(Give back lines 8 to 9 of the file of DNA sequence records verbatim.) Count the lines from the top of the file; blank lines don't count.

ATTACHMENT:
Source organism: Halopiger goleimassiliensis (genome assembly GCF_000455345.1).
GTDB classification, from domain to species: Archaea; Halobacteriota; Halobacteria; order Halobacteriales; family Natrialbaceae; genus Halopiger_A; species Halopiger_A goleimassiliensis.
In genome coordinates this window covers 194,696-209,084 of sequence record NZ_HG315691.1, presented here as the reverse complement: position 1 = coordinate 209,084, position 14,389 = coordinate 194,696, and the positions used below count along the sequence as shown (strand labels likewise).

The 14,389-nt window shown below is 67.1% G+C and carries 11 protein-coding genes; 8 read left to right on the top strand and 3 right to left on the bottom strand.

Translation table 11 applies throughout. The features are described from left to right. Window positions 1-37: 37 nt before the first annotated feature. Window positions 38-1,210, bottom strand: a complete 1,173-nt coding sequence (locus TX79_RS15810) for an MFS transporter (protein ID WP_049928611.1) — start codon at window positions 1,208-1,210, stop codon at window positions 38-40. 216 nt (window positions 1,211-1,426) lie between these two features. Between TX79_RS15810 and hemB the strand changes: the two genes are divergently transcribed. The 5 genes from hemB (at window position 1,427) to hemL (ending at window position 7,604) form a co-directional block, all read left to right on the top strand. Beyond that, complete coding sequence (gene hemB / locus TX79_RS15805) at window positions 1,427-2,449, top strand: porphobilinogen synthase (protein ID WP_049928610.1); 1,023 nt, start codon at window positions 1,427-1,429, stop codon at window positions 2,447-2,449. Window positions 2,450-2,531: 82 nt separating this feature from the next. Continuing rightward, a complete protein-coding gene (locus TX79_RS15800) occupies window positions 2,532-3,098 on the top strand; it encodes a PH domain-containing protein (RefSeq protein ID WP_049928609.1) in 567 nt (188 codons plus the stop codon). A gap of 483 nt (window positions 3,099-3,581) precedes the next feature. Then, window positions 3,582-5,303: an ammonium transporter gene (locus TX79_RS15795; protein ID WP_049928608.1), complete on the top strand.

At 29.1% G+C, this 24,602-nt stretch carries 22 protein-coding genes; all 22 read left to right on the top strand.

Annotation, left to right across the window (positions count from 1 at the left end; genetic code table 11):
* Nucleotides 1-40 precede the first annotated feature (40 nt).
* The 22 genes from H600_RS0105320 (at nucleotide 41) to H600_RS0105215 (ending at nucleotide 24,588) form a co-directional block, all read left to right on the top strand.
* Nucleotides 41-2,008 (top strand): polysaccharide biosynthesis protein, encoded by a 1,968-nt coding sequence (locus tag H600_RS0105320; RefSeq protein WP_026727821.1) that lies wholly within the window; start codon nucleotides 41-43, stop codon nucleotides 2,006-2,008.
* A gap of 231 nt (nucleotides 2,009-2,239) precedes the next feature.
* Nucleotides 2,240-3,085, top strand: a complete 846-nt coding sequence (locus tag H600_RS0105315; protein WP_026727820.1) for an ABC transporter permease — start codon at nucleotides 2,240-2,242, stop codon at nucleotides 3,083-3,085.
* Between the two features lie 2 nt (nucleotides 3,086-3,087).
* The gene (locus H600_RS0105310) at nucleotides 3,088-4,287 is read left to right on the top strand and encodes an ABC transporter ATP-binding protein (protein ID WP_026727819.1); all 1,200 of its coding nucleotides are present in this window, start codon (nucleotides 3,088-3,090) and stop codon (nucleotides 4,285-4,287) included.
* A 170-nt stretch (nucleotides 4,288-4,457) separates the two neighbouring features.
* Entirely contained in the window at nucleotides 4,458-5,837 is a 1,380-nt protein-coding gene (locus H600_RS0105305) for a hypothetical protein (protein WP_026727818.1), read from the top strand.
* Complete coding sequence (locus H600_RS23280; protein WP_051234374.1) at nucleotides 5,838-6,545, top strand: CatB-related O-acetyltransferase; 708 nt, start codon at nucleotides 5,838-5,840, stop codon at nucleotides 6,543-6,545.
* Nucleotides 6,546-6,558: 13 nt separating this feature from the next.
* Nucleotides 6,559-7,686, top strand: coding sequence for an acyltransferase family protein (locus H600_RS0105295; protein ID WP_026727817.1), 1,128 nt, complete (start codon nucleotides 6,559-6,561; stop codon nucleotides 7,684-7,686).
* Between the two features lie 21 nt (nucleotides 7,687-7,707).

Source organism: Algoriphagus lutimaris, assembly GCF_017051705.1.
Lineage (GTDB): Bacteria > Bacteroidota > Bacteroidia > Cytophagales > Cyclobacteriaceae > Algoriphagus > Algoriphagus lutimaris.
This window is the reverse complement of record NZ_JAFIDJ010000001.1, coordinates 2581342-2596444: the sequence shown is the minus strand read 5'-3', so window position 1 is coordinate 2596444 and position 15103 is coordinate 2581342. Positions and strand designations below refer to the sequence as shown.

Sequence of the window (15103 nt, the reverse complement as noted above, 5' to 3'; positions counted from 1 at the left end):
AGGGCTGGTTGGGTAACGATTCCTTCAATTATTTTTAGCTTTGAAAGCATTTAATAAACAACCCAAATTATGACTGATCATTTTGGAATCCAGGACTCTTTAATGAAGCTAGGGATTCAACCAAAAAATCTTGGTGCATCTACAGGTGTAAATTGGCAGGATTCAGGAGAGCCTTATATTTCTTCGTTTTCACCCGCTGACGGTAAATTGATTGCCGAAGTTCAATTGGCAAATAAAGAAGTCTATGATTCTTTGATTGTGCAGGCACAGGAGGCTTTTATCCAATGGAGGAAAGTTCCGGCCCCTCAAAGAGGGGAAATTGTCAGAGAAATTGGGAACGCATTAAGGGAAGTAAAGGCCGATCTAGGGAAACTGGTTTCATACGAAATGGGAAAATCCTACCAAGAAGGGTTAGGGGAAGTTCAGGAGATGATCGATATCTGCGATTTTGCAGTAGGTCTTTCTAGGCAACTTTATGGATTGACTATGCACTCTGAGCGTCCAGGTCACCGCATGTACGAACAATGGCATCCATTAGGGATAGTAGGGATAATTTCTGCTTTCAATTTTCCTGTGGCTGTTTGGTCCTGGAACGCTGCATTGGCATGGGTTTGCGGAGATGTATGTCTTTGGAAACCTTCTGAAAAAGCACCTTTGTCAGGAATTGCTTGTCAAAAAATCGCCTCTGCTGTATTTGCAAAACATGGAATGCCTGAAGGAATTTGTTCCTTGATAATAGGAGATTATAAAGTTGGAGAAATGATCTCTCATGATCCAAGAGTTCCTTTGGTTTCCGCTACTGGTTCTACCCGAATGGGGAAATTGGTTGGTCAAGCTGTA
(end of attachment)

* Nucleotides 1-40 precede the first annotated feature (40 nt).
* The 22 genes from H600_RS0105320 (at nucleotide 41) to H600_RS0105215 (ending at nucleotide 24,588) form a co-directional block, all read left to right on the top strand.